Hao said that their findings raise the possibility of designing chemical-based therapies or a gene that will reprogram how human cells age intending to effectively extend human healthspan and delay human aging. The team went on to say that they will now test their new model in more complex organisms and cells and finally in human cells to find similar aging routes. Moreover, they plan to assess how combinations of drug “cocktails” and therapeutics may guide the pathways to longevity as well as to test the chemical techniques.

Co-author Lorraine Pillus from UCSD Moores Cancer Center states that much of the work highlighted in their paper is owed to having a strong interdisciplinary team that they assembled. One great aspect of their group, for instance, is that they conduct experimentation to find out if the model is correct or not and they also do the modeling themselves. These repetitive processes are important for their work.

Other researchers include Yanfei Jiang, Jeff Hasty, Richard O’Laughlin, Lev Tsimring, Yuelian Zhu, Stephen Klepin, and Julie Paxman. The National Science Foundation Molecular and Cellular Biosciences and the National Institutes of Health supported the study.

The aging population: statistics

The United Nations estimates that older persons are expected to outnumber children under 10, which is 1.41 billion older persons vs. 1.35 children, in 2030. It states that the populating aging, defined as the inevitable increase in the share of older persons that results from improvement in survival and decline infertility, is happening throughout the world.

In its 2017 World Population Prospects report, the UN said that every country in the world will experience a substantial increase in the size of the population aged 60 years or over. In Africa alone, there were 68.7 million persons aged 60 years or over and it will grow to 225.8 million in 2050. In Asia, the number will also increase from 549.2 million to 1.2 billion. In Europe, from 183 million in 2017, the number of aging persons will grow to 247.2 million in 2050.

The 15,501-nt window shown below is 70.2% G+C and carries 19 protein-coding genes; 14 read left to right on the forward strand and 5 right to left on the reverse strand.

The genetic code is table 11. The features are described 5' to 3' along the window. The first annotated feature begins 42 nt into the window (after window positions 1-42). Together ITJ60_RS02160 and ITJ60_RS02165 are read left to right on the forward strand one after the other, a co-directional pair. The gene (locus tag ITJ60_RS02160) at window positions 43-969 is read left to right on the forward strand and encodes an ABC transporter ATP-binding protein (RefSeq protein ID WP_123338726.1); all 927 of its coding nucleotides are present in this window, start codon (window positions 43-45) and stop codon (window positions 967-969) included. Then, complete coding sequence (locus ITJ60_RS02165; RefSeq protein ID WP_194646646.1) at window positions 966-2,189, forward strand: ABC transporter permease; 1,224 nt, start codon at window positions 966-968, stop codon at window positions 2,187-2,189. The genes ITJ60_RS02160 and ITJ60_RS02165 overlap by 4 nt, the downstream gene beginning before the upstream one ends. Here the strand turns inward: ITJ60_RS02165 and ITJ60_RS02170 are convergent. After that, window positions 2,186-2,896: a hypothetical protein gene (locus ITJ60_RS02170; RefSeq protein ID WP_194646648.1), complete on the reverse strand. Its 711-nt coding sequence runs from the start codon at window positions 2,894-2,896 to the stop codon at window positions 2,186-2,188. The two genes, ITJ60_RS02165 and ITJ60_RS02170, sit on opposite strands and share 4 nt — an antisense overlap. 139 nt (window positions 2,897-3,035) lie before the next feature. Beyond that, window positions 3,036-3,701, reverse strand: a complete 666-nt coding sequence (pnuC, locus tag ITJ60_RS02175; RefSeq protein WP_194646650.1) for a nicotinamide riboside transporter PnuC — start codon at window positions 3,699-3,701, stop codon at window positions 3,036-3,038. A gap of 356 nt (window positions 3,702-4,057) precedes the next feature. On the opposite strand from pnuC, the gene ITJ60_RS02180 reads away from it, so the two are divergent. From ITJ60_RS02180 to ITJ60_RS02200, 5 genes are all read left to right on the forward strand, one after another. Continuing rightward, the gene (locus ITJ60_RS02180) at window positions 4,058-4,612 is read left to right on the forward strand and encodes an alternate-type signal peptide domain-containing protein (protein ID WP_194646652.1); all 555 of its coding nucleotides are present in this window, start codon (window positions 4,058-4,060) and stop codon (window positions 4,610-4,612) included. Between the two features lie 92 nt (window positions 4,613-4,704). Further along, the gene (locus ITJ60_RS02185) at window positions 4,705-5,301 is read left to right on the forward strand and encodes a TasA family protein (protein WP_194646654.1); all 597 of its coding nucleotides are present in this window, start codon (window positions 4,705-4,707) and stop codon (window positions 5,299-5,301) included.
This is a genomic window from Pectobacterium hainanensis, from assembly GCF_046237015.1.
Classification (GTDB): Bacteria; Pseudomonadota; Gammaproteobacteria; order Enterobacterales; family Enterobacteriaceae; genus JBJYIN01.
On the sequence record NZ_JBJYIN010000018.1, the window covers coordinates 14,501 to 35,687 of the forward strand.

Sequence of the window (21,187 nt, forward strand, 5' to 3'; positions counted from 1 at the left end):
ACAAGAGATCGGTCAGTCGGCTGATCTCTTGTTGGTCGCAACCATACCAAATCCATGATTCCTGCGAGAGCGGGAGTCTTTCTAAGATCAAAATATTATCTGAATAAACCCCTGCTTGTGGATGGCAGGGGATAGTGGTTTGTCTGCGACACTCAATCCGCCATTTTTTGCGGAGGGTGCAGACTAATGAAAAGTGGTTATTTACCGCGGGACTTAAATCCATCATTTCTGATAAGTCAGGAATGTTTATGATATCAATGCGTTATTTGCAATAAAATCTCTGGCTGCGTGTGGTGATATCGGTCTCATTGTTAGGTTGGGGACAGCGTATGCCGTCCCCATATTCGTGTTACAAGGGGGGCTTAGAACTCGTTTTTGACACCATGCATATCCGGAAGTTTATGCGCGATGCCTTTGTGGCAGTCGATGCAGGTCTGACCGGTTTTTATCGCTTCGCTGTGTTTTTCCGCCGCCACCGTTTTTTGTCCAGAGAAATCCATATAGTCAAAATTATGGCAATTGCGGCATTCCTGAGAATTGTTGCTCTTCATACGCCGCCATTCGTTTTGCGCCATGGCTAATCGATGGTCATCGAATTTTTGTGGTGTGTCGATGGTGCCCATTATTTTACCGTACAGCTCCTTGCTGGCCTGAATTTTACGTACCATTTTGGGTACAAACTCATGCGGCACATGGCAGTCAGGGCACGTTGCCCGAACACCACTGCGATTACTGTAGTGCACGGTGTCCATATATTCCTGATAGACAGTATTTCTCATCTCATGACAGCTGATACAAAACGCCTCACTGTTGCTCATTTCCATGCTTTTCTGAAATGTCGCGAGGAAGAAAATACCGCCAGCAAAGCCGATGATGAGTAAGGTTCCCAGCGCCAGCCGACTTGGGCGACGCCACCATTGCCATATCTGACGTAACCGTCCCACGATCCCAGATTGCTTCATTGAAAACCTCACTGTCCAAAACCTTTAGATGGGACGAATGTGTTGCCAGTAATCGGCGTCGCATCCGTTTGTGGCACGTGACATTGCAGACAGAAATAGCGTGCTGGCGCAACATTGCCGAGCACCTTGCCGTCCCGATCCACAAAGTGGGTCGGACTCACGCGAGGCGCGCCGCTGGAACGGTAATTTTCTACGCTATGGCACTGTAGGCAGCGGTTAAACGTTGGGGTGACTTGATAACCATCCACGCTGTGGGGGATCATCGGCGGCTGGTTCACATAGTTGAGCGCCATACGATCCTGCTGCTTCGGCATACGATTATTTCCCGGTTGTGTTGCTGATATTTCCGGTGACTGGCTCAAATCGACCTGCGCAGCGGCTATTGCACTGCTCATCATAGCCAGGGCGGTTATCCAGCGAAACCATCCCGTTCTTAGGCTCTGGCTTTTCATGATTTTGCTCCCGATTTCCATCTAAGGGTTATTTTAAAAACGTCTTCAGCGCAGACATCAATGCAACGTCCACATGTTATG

Of the 103 middle-income countries with at least 90,000 inhabitants, 78% of them are expected to see the number of older people increase more than twofold. The top countries with the largest share of persons aged 60 years or over in 2017 were Japan (33.4%), Italy (29.4%), Germany (28%), Portugal (27.9%), Finland (27.8%), Bulgaria (27.7%), Croatia (26.8%), Greece (26.5%), Slovenia (26.3%), and Latvia (26.2%).

By 2050, Japan will remain as the top country with the largest share of persons aged 60 years or over followed by Spain (41.9%), Portugal (41.7%), Greece (41.6%), and Republic of Korea (41.6%).

Meanwhile, database company Statista shares that in South Korea, Gyeonggi province holds the most (1.5 million) population aged 65 years and above in 2019. There was also approximately 1.4 million elderly in Seoul, 591,000 in Busan, 527,000 in Gyeongbuk, 524,000 in Gyeongnam, and 396,000 in Jeonnam.

Aging process may not be a pleasant experience for all but just because one is older doesn’t mean they have to look or feel it. They can practice habits that slow down aging, such as managing stress, thinking positively, being social, sleeping well, taking vitamin B, drinking enough water, keeping the brain active, and eating healthy foods. The findings of the University of California San Diego scientists also promise a new way to promote healthspan.